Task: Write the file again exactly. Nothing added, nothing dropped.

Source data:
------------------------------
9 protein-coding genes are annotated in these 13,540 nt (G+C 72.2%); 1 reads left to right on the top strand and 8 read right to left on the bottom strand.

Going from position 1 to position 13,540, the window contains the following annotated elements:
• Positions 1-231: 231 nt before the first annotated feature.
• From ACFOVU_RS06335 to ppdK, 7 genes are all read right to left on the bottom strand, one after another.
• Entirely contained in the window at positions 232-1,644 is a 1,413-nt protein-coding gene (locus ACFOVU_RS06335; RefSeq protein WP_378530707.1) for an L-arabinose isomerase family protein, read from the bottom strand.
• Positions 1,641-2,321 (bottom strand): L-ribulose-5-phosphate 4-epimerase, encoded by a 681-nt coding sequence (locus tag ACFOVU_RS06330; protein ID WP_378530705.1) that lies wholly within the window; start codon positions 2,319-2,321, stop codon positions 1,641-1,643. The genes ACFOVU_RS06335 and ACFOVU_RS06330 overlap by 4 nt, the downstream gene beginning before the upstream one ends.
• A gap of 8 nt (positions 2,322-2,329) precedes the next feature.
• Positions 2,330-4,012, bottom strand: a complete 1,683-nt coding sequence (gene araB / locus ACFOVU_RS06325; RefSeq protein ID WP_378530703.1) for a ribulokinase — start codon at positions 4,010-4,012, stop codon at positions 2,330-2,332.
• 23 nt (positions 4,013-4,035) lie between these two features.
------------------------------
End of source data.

9 protein-coding genes are annotated in these 13,540 nt (G+C 72.2%); 1 reads left to right on the top strand and 8 read right to left on the bottom strand.

Going from position 1 to position 13,540, the window contains the following annotated elements:
• Positions 1-231: 231 nt before the first annotated feature.
• From ACFOVU_RS06335 to ppdK, 7 genes are all read right to left on the bottom strand, one after another.
• Entirely contained in the window at positions 232-1,644 is a 1,413-nt protein-coding gene (locus ACFOVU_RS06335; RefSeq protein WP_378530707.1) for an L-arabinose isomerase family protein, read from the bottom strand.
• Positions 1,641-2,321 (bottom strand): L-ribulose-5-phosphate 4-epimerase, encoded by a 681-nt coding sequence (locus tag ACFOVU_RS06330; protein ID WP_378530705.1) that lies wholly within the window; start codon positions 2,319-2,321, stop codon positions 1,641-1,643. The genes ACFOVU_RS06335 and ACFOVU_RS06330 overlap by 4 nt, the downstream gene beginning before the upstream one ends.
• A gap of 8 nt (positions 2,322-2,329) precedes the next feature.
• Positions 2,330-4,012, bottom strand: a complete 1,683-nt coding sequence (gene araB / locus ACFOVU_RS06325; RefSeq protein ID WP_378530703.1) for a ribulokinase — start codon at positions 4,010-4,012, stop codon at positions 2,330-2,332.
• 23 nt (positions 4,013-4,035) lie between these two features.